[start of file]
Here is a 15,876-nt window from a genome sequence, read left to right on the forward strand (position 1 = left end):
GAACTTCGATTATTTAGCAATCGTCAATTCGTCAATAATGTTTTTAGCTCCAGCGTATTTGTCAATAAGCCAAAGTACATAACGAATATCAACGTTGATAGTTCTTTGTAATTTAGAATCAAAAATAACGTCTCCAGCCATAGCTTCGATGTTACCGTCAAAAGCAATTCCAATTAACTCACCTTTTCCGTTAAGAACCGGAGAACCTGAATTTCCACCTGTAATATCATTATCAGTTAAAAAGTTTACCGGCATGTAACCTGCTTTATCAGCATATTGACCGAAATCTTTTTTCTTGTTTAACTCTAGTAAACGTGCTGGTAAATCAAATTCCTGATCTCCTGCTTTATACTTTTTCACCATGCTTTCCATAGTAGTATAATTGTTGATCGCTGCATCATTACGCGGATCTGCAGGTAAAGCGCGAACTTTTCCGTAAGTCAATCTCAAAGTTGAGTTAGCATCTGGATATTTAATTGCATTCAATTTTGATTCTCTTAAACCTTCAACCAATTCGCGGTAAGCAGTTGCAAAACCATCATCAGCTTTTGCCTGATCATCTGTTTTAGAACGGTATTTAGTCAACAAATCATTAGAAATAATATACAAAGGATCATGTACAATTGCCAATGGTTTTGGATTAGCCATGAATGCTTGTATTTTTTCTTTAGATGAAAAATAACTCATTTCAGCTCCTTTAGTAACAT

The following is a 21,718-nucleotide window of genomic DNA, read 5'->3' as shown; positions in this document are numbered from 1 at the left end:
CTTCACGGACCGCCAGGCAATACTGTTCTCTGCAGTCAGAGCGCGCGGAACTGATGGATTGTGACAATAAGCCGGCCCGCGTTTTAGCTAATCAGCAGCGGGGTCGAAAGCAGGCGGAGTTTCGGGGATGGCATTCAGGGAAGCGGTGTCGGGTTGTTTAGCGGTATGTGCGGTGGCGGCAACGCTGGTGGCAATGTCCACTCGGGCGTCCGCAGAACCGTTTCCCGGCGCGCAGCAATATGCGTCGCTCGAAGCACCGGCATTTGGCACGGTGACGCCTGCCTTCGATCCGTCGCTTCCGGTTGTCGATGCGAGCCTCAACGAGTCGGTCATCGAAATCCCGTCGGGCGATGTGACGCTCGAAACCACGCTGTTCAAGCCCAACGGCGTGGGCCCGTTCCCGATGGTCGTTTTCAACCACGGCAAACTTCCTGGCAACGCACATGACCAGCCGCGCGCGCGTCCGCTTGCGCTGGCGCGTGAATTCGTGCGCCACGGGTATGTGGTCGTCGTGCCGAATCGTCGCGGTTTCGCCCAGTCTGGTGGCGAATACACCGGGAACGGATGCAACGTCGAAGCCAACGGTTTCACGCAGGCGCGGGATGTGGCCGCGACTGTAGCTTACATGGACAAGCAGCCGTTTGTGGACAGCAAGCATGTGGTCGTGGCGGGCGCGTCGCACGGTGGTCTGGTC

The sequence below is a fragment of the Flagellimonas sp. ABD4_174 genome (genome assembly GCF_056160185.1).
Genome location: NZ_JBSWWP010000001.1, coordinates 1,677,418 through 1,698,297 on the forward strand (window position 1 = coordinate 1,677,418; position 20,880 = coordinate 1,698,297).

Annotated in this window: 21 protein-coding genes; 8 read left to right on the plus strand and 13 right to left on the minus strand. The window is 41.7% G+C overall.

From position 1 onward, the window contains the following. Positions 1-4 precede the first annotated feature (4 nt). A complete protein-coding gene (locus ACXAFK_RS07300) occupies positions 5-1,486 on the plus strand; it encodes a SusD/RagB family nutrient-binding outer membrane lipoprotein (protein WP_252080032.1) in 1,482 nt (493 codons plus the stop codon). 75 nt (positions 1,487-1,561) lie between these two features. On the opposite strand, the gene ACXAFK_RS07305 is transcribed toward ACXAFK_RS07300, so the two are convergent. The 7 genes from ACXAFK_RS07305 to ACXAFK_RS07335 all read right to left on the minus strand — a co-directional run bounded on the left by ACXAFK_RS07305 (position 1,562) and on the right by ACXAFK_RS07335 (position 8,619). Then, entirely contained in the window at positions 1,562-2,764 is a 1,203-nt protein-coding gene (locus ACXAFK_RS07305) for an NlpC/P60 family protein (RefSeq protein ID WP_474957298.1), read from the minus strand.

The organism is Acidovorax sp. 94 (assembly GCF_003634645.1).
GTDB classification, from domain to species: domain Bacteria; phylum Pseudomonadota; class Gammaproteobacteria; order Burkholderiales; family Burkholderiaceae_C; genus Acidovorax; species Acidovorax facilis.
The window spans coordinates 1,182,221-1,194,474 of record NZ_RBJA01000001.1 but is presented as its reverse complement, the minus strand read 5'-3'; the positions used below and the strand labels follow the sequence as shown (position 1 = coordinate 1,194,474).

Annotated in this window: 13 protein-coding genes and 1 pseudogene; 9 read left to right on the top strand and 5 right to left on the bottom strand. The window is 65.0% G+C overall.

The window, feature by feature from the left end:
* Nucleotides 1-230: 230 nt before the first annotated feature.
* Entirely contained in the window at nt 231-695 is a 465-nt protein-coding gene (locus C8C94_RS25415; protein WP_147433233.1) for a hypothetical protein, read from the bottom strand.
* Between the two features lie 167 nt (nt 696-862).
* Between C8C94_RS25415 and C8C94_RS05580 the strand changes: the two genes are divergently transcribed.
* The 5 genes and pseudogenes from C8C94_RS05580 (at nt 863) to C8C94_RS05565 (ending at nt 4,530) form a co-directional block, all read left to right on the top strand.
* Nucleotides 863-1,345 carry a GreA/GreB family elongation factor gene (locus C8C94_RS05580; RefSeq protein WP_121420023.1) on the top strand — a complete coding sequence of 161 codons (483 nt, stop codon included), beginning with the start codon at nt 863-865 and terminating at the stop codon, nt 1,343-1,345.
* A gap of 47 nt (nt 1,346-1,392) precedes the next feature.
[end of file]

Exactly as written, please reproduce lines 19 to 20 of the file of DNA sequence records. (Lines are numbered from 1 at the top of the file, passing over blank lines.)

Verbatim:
* Nucleotides 863-1,345 carry a GreA/GreB family elongation factor gene (locus C8C94_RS05580; RefSeq protein WP_121420023.1) on the top strand — a complete coding sequence of 161 codons (483 nt, stop codon included), beginning with the start codon at nt 863-865 and terminating at the stop codon, nt 1,343-1,345.
* A gap of 47 nt (nt 1,346-1,392) precedes the next feature.